Turopolje is widely known for its wooden architecture. Temporal and sacral wooden buildings have the same features, the same elements and materials used, and the same rustic manner of processing applied. The only difference is that church builders had more opportunity to show their artistic abilities when decorating.
One of the distinct features of wooden churches of Turopolje, especially those built earlier, are the entrance halls that were sometimes painted. Walls and ceilings were decorated sometimes even the choir. Each of these churches also had a small tower above the entrance hall. The floor was usually made of brick, somewhere oak was used. The inventory was mostly Baroque, and sometimes a bit rustic.
A wooden chapel of St. Barbara in Velika Mlaka is the most attractive and certainly the most representative example of wooden church architecture in Croatia. The chapel was built in 1642 and reconstructed several times. The present look was given to the chapel in 1867 when a steeple was added to it, which was thoroughly restored between 1972 and 1977. This chapel is single nave with trilaterally shaped shrine next to sacristy. The chapel is richly decorated. Wooden panelling is painted with ornaments, flowers in vases and pictures of saints. Among the latter the most interesting, from iconographic point of view, is St Kummernisse with a donor M. Basarović (1759). Several masters participated in the painting of the chapel, which lasted from 1710 to 1759. The oldest layer from 1699 was destroyed. The wing altar of St Barbara (1679) features the scenes from the Saint’s life and those from the Passion of Christ. The altars of the Blessed Virgin Mary of Snow from 1701 and of the Lord’s Assumption from 1759 are to be mentioned also. The bell from 1642 is the work of C. Seisser from Graz.
Wooden chapel of the Holy Apostles in Buševac was made in 1768. The interior of the chapel is pained with figures and ornaments. It features altars, chalices and mass vestments from the periods between the 17th and 19th centuries. In Pleso near the Zagreb airport is the chapel of the Wounded Christ that was built in 1758 by the widow of Ladislav Plepelić, local nobleman. Local masters restored the chapel and today people come to admire its facade decoration.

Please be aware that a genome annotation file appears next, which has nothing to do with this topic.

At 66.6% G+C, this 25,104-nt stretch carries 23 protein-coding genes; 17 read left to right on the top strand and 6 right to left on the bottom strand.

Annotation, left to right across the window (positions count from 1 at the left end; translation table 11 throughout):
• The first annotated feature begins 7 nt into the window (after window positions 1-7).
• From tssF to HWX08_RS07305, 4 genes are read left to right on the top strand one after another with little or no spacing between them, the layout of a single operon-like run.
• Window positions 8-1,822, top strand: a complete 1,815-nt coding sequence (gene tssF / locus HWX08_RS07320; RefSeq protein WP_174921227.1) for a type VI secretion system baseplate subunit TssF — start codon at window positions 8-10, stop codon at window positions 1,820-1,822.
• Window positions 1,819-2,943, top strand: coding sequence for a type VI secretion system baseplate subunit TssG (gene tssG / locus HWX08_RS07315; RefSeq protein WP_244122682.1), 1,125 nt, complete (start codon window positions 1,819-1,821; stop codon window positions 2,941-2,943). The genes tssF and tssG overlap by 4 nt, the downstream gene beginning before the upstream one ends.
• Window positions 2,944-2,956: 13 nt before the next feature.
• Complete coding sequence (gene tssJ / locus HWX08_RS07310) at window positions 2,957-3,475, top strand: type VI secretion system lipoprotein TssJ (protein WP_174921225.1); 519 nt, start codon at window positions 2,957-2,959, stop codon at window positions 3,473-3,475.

The chapel of St Anthony of Padua in Gustelnica was first mentioned in 1678, and throughout centuries it was to be restored, repaired and even built all over again. Today’s chapel was built in 1888 where previous chapels stood. Construction of the chapel of St Rocco on Cvetković hill started in 1867, but the chapel was completed in 1888.
Tradition of building in wood
The size of wooden churches in Turopolje ranges from 4 x 2 m in Gustelnica to some 18 x 6 m in Velika Mlaka. Even though the tradition of using wood as the main building material has gone well into the 20th c. only five sacral objects have been preserved. These are: the chapels in Buševac, Gustelnica, Pleso, Velika Mlaka and one on Cvetković hill. Another six churches and chapels are located in the neighbourhood but considered to be in the area that is outside the Turopolje region border what makes up the total of 11 preserved wooden sacral objects.
The biggest achivement in buildingWooden churches and chapels have stood as signs of unique value of Turopolje ever since early Middle Ages. Moreover in the 17th century when Turkish attacks were common, it was customary to rebuild in wood even those churches that originally were made of other materials.
These wooden churches and chapels are the biggest achievement of folk Baroque architecture in north Croatia.